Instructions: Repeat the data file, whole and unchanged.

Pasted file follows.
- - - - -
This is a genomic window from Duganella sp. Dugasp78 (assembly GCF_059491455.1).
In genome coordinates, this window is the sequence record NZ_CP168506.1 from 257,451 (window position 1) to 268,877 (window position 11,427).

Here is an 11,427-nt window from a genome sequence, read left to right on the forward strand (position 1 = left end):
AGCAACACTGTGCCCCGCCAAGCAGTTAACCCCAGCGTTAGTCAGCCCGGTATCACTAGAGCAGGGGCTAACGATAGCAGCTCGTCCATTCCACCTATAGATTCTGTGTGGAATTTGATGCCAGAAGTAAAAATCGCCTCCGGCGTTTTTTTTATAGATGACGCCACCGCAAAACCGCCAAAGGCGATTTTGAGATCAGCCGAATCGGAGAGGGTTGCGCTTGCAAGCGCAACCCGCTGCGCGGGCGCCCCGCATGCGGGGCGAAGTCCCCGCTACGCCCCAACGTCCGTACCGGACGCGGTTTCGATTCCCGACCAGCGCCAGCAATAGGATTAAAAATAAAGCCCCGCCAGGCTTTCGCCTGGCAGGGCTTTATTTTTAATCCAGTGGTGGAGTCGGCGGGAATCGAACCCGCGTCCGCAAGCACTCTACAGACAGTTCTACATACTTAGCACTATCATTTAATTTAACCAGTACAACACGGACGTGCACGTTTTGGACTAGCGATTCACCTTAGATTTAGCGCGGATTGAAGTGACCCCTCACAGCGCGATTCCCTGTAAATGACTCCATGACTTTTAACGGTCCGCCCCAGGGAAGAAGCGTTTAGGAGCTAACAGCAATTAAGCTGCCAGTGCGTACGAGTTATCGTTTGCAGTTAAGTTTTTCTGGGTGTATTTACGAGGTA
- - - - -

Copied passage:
This is a genomic window from Duganella sp. Dugasp78 (assembly GCF_059491455.1).
In genome coordinates, this window is the sequence record NZ_CP168506.1 from 257,451 (window position 1) to 268,877 (window position 11,427).

Here is an 11,427-nt window from a genome sequence, read left to right on the forward strand (position 1 = left end):
AGCAACACTGTGCCCCGCCAAGCAGTTAACCCCAGCGTTAGTCAGCCCGGTATCACTAGAGCAGGGGCTAACGATAGCAGCTCGTCCATTCCACCTATAGATTCTGTGTGGAATTTGATGCCAGAAGTAAAAATCGCCTCCGGCGTTTTTTTTATAGATGACGCCACCGCAAAACCGCCAAAGGCGATTTTGAGATCAGCCGAATCGGAGAGGGTTGCGCTTGCAAGCGCAACCCGCTGCGCGGGCGCCCCGCATGCGGGGCGAAGTCCCCGCTACGCCCCAACGTCCGTACCGGACGCGGTTTCGATTCCCGACCAGCGCCAGCAATAGGATTAAAAATAAAGCCCCGCCAGGCTTTCGCCTGGCAGGGCTTTATTTTTAATCCAGTGGTGGAGTCGGCGGGAATCGAACCCGCGTCCGCAAGCACTCTACAGACAGTTCTACATACTTAGCACTATCATTTAATTTAACCAGTACAACACGGACGTGCACGTTTTGGACTAGCGATTCACCTTAGATTTAGCGCGGATTGAAGTGACCCCTCACAGCGCGATTCCCTGTAAATGACTCCATGACTTTTAACGGTCCGCCCCAGGGAAGAAGCGTTTAGGAGCTAACAGCAATTAAGCTGCCAGTGCGTACGAGTTATCGTTTGCAGTTAAGTTTTTCTGGGTGTATTTACGAGGTA